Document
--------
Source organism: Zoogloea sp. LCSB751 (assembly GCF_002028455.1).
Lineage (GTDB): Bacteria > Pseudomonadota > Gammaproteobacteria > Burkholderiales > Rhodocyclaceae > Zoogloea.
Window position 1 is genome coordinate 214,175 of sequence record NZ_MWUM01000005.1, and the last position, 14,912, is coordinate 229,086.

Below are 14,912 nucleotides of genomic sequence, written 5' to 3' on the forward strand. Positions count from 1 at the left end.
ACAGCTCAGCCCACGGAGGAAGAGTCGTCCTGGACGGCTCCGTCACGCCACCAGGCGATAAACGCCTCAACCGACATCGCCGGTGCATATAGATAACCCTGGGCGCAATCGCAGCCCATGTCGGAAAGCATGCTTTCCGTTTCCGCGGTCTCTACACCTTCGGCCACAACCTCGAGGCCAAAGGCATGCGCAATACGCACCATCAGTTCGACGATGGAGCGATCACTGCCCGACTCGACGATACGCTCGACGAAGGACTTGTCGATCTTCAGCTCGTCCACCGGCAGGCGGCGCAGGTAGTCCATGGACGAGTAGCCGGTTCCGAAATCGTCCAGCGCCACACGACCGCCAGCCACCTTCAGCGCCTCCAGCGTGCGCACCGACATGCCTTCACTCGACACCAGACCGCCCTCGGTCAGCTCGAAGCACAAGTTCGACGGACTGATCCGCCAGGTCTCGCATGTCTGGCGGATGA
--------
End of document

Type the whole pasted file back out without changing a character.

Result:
Source organism: Zoogloea sp. LCSB751 (assembly GCF_002028455.1).
Lineage (GTDB): Bacteria > Pseudomonadota > Gammaproteobacteria > Burkholderiales > Rhodocyclaceae > Zoogloea.
Window position 1 is genome coordinate 214,175 of sequence record NZ_MWUM01000005.1, and the last position, 14,912, is coordinate 229,086.

Below are 14,912 nucleotides of genomic sequence, written 5' to 3' on the forward strand. Positions count from 1 at the left end.
ACAGCTCAGCCCACGGAGGAAGAGTCGTCCTGGACGGCTCCGTCACGCCACCAGGCGATAAACGCCTCAACCGACATCGCCGGTGCATATAGATAACCCTGGGCGCAATCGCAGCCCATGTCGGAAAGCATGCTTTCCGTTTCCGCGGTCTCTACACCTTCGGCCACAACCTCGAGGCCAAAGGCATGCGCAATACGCACCATCAGTTCGACGATGGAGCGATCACTGCCCGACTCGACGATACGCTCGACGAAGGACTTGTCGATCTTCAGCTCGTCCACCGGCAGGCGGCGCAGGTAGTCCATGGACGAGTAGCCGGTTCCGAAATCGTCCAGCGCCACACGACCGCCAGCCACCTTCAGCGCCTCCAGCGTGCGCACCGACATGCCTTCACTCGACACCAGACCGCCCTCGGTCAGCTCGAAGCACAAGTTCGACGGACTGATCCGCCAGGTCTCGCATGTCTGGCGGATGA